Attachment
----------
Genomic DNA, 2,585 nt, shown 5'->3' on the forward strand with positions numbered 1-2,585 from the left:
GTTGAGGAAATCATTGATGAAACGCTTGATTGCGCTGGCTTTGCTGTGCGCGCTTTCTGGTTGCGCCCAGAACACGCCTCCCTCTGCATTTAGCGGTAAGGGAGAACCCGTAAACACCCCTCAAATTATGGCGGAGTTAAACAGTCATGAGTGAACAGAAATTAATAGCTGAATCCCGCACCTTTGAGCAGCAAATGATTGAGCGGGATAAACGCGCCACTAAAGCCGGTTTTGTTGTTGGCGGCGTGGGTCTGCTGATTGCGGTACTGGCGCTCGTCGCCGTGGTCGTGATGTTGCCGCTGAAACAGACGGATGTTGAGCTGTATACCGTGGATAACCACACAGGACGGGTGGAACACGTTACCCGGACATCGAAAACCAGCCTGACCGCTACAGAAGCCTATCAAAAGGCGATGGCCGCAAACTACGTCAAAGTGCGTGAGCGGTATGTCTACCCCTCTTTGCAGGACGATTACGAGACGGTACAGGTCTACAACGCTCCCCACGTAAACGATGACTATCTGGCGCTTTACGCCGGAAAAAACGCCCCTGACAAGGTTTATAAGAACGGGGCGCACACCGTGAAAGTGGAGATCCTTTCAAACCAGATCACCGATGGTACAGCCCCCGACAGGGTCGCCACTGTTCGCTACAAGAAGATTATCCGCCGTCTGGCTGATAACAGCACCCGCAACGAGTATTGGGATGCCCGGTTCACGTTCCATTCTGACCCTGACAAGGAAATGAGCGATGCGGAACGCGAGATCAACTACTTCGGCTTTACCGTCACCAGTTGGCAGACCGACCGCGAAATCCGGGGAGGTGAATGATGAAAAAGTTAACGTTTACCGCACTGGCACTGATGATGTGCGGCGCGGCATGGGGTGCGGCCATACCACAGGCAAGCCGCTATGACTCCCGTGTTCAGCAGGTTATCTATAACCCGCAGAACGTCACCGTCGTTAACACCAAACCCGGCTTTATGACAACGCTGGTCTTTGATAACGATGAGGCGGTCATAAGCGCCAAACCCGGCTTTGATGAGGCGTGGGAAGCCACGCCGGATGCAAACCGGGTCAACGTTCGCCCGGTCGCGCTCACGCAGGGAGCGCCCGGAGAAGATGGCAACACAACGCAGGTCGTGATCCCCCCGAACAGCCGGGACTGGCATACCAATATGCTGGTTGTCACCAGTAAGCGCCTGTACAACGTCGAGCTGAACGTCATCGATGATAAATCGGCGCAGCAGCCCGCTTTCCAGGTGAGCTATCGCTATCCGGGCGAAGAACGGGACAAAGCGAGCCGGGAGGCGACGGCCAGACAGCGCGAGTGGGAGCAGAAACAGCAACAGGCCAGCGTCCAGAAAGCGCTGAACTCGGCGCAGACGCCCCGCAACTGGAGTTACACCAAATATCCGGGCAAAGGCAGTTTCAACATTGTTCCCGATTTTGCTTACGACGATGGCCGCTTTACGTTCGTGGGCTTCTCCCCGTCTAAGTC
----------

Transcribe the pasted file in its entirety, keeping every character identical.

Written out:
Genomic DNA, 2,585 nt, shown 5'->3' on the forward strand with positions numbered 1-2,585 from the left:
GTTGAGGAAATCATTGATGAAACGCTTGATTGCGCTGGCTTTGCTGTGCGCGCTTTCTGGTTGCGCCCAGAACACGCCTCCCTCTGCATTTAGCGGTAAGGGAGAACCCGTAAACACCCCTCAAATTATGGCGGAGTTAAACAGTCATGAGTGAACAGAAATTAATAGCTGAATCCCGCACCTTTGAGCAGCAAATGATTGAGCGGGATAAACGCGCCACTAAAGCCGGTTTTGTTGTTGGCGGCGTGGGTCTGCTGATTGCGGTACTGGCGCTCGTCGCCGTGGTCGTGATGTTGCCGCTGAAACAGACGGATGTTGAGCTGTATACCGTGGATAACCACACAGGACGGGTGGAACACGTTACCCGGACATCGAAAACCAGCCTGACCGCTACAGAAGCCTATCAAAAGGCGATGGCCGCAAACTACGTCAAAGTGCGTGAGCGGTATGTCTACCCCTCTTTGCAGGACGATTACGAGACGGTACAGGTCTACAACGCTCCCCACGTAAACGATGACTATCTGGCGCTTTACGCCGGAAAAAACGCCCCTGACAAGGTTTATAAGAACGGGGCGCACACCGTGAAAGTGGAGATCCTTTCAAACCAGATCACCGATGGTACAGCCCCCGACAGGGTCGCCACTGTTCGCTACAAGAAGATTATCCGCCGTCTGGCTGATAACAGCACCCGCAACGAGTATTGGGATGCCCGGTTCACGTTCCATTCTGACCCTGACAAGGAAATGAGCGATGCGGAACGCGAGATCAACTACTTCGGCTTTACCGTCACCAGTTGGCAGACCGACCGCGAAATCCGGGGAGGTGAATGATGAAAAAGTTAACGTTTACCGCACTGGCACTGATGATGTGCGGCGCGGCATGGGGTGCGGCCATACCACAGGCAAGCCGCTATGACTCCCGTGTTCAGCAGGTTATCTATAACCCGCAGAACGTCACCGTCGTTAACACCAAACCCGGCTTTATGACAACGCTGGTCTTTGATAACGATGAGGCGGTCATAAGCGCCAAACCCGGCTTTGATGAGGCGTGGGAAGCCACGCCGGATGCAAACCGGGTCAACGTTCGCCCGGTCGCGCTCACGCAGGGAGCGCCCGGAGAAGATGGCAACACAACGCAGGTCGTGATCCCCCCGAACAGCCGGGACTGGCATACCAATATGCTGGTTGTCACCAGTAAGCGCCTGTACAACGTCGAGCTGAACGTCATCGATGATAAATCGGCGCAGCAGCCCGCTTTCCAGGTGAGCTATCGCTATCCGGGCGAAGAACGGGACAAAGCGAGCCGGGAGGCGACGGCCAGACAGCGCGAGTGGGAGCAGAAACAGCAACAGGCCAGCGTCCAGAAAGCGCTGAACTCGGCGCAGACGCCCCGCAACTGGAGTTACACCAAATATCCGGGCAAAGGCAGTTTCAACATTGTTCCCGATTTTGCTTACGACGATGGCCGCTTTACGTTCGTGGGCTTCTCCCCGTCTAAGTC